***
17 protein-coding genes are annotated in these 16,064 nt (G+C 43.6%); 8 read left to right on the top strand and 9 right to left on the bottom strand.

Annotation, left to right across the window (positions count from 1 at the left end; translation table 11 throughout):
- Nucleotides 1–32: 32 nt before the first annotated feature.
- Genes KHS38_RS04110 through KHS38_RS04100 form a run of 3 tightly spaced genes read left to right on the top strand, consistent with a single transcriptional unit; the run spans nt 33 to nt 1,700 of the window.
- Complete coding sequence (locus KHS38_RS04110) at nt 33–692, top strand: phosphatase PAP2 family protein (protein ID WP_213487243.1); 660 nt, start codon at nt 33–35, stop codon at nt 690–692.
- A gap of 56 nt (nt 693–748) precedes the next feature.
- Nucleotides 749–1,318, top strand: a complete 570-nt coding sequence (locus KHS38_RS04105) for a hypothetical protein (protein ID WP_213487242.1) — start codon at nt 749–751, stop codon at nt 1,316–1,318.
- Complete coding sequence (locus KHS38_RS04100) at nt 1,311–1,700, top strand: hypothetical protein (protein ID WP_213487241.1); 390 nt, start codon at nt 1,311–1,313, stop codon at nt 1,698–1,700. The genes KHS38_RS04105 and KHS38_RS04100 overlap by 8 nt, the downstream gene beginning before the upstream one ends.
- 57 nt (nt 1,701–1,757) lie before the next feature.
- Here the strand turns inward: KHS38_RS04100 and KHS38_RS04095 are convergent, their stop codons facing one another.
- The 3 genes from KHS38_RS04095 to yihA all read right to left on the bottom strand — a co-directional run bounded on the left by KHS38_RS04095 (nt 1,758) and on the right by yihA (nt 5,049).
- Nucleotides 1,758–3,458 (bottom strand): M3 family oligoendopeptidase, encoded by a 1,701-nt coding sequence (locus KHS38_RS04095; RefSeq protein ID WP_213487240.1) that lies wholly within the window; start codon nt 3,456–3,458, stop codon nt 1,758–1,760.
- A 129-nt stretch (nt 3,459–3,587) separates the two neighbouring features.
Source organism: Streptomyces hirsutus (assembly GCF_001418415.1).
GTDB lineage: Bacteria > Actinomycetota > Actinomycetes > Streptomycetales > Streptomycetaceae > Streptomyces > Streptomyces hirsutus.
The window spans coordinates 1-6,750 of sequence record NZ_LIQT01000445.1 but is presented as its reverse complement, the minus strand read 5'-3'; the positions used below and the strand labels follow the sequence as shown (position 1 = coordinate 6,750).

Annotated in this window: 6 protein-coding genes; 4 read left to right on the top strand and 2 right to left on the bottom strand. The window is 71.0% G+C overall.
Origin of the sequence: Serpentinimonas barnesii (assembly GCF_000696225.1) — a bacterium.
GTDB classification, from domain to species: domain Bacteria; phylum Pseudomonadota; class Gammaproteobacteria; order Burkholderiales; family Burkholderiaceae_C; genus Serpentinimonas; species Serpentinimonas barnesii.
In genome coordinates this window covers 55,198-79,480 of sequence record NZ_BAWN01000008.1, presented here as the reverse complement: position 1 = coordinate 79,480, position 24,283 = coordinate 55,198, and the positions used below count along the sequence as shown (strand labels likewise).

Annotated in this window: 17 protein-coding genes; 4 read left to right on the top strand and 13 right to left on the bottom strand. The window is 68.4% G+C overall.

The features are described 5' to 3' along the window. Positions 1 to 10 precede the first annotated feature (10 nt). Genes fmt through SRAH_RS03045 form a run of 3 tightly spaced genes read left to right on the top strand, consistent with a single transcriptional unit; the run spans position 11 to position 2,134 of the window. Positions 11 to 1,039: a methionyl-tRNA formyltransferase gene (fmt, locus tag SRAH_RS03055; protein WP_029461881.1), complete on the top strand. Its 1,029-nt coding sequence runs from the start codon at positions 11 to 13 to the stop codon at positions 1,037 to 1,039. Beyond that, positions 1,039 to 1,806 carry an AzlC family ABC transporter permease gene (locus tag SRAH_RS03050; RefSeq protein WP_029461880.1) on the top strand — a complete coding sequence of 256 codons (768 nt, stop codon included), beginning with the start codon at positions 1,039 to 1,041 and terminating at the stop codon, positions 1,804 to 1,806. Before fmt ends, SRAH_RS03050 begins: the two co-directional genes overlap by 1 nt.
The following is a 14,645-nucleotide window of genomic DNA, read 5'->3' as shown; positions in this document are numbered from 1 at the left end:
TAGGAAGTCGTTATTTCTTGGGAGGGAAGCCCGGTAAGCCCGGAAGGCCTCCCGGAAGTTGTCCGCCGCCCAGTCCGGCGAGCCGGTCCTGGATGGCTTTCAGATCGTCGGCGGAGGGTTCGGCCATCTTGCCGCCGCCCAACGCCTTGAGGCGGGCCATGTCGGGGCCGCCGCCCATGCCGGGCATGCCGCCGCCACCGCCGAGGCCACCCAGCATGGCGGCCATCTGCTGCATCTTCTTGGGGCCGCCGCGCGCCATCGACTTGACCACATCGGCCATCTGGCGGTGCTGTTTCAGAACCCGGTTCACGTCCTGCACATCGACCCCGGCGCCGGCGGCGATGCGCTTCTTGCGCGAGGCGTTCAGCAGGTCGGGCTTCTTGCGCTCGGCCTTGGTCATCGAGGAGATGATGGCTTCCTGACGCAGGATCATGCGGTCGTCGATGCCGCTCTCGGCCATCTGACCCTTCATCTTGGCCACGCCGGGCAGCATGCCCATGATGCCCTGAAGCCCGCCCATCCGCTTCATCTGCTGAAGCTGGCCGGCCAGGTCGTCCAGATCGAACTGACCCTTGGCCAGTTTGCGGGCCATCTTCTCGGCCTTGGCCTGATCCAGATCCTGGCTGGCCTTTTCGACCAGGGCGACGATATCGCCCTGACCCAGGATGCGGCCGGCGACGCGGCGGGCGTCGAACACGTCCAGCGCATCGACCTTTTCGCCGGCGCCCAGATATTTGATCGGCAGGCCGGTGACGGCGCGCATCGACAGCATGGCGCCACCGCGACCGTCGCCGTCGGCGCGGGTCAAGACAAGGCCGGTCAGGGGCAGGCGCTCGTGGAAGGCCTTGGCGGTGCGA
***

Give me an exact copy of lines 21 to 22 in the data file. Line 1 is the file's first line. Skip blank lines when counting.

Annotated in this window: 17 protein-coding genes; 4 read left to right on the top strand and 13 right to left on the bottom strand. The window is 68.4% G+C overall.

The features are described 5' to 3' along the window. Positions 1 to 10 precede the first annotated feature (10 nt). Genes fmt through SRAH_RS03045 form a run of 3 tightly spaced genes read left to right on the top strand, consistent with a single transcriptional unit; the run spans position 11 to position 2,134 of the window. Positions 11 to 1,039: a methionyl-tRNA formyltransferase gene (fmt, locus tag SRAH_RS03055; protein WP_029461881.1), complete on the top strand. Its 1,029-nt coding sequence runs from the start codon at positions 11 to 13 to the stop codon at positions 1,037 to 1,039. Beyond that, positions 1,039 to 1,806 carry an AzlC family ABC transporter permease gene (locus tag SRAH_RS03050; RefSeq protein WP_029461880.1) on the top strand — a complete coding sequence of 256 codons (768 nt, stop codon included), beginning with the start codon at positions 1,039 to 1,041 and terminating at the stop codon, positions 1,804 to 1,806. Before fmt ends, SRAH_RS03050 begins: the two co-directional genes overlap by 1 nt.